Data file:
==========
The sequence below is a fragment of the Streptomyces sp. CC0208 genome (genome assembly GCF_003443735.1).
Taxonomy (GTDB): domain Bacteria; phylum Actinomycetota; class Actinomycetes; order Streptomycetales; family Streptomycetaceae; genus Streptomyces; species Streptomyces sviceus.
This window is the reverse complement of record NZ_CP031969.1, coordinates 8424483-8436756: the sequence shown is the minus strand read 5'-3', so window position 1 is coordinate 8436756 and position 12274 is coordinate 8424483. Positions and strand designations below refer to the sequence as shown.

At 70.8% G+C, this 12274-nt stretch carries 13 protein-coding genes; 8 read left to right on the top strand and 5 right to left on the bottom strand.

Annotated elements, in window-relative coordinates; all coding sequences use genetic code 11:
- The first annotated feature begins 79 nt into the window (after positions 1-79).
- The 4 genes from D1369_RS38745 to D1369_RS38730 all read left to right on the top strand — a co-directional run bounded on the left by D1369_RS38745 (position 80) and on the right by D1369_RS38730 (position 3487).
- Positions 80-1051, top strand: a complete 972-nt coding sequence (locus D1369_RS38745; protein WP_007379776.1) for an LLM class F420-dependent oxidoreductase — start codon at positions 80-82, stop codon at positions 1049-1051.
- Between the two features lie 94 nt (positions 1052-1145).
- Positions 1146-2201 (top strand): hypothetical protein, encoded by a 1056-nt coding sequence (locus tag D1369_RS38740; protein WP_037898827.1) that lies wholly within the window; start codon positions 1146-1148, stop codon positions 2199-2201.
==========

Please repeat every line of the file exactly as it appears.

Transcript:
The sequence below is a fragment of the Streptomyces sp. CC0208 genome (genome assembly GCF_003443735.1).
Taxonomy (GTDB): domain Bacteria; phylum Actinomycetota; class Actinomycetes; order Streptomycetales; family Streptomycetaceae; genus Streptomyces; species Streptomyces sviceus.
This window is the reverse complement of record NZ_CP031969.1, coordinates 8424483-8436756: the sequence shown is the minus strand read 5'-3', so window position 1 is coordinate 8436756 and position 12274 is coordinate 8424483. Positions and strand designations below refer to the sequence as shown.

At 70.8% G+C, this 12274-nt stretch carries 13 protein-coding genes; 8 read left to right on the top strand and 5 right to left on the bottom strand.

Annotated elements, in window-relative coordinates; all coding sequences use genetic code 11:
- The first annotated feature begins 79 nt into the window (after positions 1-79).
- The 4 genes from D1369_RS38745 to D1369_RS38730 all read left to right on the top strand — a co-directional run bounded on the left by D1369_RS38745 (position 80) and on the right by D1369_RS38730 (position 3487).
- Positions 80-1051, top strand: a complete 972-nt coding sequence (locus D1369_RS38745; protein WP_007379776.1) for an LLM class F420-dependent oxidoreductase — start codon at positions 80-82, stop codon at positions 1049-1051.
- Between the two features lie 94 nt (positions 1052-1145).
- Positions 1146-2201 (top strand): hypothetical protein, encoded by a 1056-nt coding sequence (locus tag D1369_RS38740; protein WP_037898827.1) that lies wholly within the window; start codon positions 1146-1148, stop codon positions 2199-2201.